On 24 November, Dhananjay Chaturvedi, a 32-year-old entrepreneur, was heading home after a hectic day. It was around 8.30pm and Chaturvedi remembers being very tired. “Suddenly my breathing got laboured, I started perspiring excessively and shaking. By the time I reached home, I was gasping for breath, but somehow I managed to call my brother, who was at home.” Chaturvedi was rushed to hospital. There, after a thorough clinical examination and an ECG (electrocardiogram), he was informed that he had not suffered a heart attack as he had feared, but a panic attack. Chaturvedi had been very stressed at work that month and feels this could have been the precipitating factor.
Chaturvedi’s is not an unusual case. “In my experience I have seen that about 25% of people who visit emergency rooms because of chest pain are actually experiencing a panic attack which they mistake for a heart attack. The disturbing symptoms that accompany panic attacks are often mistaken for heart attacks,” says Upendra Kaul, executive director, cardiology, Escorts Heart Institute and Medical Research Centre, New Delhi.
What is a panic attack?
Panic attacks involve sudden fear, anxiety or extreme discomfort. They may occur sporadically or as part of an anxiety disorder, such as panic disorder, social anxiety disorder or phobias. “Complications, which are symptoms that can develop as a result of continued panic attacks, may include specific irrational fears (phobias), especially of leaving home (agoraphobia), avoidance of social situations, depression, work-related problems, suicidal thoughts, financial problems, and alcohol or other substance abuse,” says J.M. Wadhawan, chairperson, department of psychiatry, Sir Ganga Ram Hospital, New Delhi.
The tendency for panic attacks often runs in families, and this may mean that genes plays a strong role in determining who will get it, according to Surbhee Soni, clinical psychologist, Fortis La Femme Hospital, Delhi. As was the case with Chaturvedi. Both his father and grandfather suffered on and off from panic attacks.
“However, many people who have no family history of the disorder also develop it,” says Soni. “Often stress is a major precipitating factor. In fact, young people especially in the age group of 25-35 years are more prone to panic attacks these days.” People today live pressure-cooker lives and are forever grappling with environmental challenges, such as relationship issues or exam stress, and internal adjustment issues as they race to build careers and family. Those who find it difficult to cope and already have an anxious temperament are more susceptible to such attacks.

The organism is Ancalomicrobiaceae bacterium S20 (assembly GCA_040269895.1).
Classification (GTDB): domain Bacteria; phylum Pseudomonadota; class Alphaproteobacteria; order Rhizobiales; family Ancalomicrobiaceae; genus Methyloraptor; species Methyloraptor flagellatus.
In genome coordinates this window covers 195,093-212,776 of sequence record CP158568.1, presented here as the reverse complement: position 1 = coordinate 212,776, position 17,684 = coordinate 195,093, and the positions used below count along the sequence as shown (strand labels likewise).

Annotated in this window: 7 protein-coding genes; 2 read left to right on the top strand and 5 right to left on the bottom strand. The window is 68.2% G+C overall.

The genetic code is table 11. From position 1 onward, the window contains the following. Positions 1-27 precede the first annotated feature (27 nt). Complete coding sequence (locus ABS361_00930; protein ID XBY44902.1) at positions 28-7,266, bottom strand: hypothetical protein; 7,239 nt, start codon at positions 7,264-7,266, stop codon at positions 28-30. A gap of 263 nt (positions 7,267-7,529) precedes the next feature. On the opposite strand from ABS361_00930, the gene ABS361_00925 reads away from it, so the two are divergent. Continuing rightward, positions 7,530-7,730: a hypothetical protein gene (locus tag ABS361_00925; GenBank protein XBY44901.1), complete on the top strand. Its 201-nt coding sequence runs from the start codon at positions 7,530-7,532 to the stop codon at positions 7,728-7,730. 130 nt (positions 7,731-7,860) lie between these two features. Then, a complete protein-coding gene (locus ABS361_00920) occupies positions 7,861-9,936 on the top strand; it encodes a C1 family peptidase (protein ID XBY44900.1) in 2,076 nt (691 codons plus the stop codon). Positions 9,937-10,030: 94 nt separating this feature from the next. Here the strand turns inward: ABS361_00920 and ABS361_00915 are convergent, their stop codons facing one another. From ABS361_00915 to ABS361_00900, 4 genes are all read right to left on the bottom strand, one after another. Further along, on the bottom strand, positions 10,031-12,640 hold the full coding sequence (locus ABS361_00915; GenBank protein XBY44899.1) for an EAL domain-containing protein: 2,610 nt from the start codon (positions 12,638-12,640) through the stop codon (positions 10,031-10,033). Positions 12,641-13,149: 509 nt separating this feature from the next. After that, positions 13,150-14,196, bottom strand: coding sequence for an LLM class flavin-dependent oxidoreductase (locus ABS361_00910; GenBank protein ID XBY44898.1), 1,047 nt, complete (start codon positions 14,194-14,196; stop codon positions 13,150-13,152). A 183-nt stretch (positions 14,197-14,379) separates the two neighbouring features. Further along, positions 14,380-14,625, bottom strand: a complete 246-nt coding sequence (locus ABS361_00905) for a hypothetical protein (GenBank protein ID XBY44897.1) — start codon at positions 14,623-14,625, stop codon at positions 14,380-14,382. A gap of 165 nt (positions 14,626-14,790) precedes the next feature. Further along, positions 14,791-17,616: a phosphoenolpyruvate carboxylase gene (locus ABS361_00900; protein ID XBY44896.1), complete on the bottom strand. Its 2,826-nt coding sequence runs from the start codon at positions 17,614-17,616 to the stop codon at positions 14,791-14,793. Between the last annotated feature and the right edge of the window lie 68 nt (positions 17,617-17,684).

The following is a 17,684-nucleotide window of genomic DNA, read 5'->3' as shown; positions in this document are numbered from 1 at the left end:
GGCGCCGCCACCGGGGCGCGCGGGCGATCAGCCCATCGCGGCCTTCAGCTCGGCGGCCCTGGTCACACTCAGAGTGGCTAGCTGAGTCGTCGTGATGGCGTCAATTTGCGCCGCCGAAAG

There is also an association between major life transitions and an increased incidence of panic attacks, be it graduation, starting a career, getting married or having a baby. Soni recalls the case of a 24-year-old woman who walked into the OPD complaining of hyperventilation (trying to breathe very fast), slurring of speech, constant tingling in the body and frequent blackouts—all symptoms of a panic attack. “On examination we found that all her symptoms were purely psychological and she was subconsciously bringing them on to avoid the pressure that her parents were putting on her to get married to someone she didn’t want to,” she says.
“Sometimes the cause can be medical too: Mitral valve prolapse (when one of the heart’s valves doesn’t close correctly), hyperthyroidism, hypoglycaemia, stimulant use (amphetamines, cocaine, caffeine) and medication withdrawal,” says J.P.S. Sawhney, honorary senior consultant and chairperson, department of cardiology, Sir Ganga Ram Hospital, Delhi.
While the symptoms of such attacks are the same in both men and women, the former are more prone to them. “Panic disorders are twice as common in men compared to women. Also shy, inhibited, cautious, or introverted children or those who had either an over-protected or an excessively difficult childhood may be more prone to a panic attack later in life. Worriers, obsessive thinkers, emotionally sensitive individuals, or those with low self-esteem tend to be prime cases of people who suffer from such attacks,” says Soni. Sometimes, perfectionists, or “type A” personalities, who want to be able to control everything, may also be susceptible, she adds.
Mimicking your heart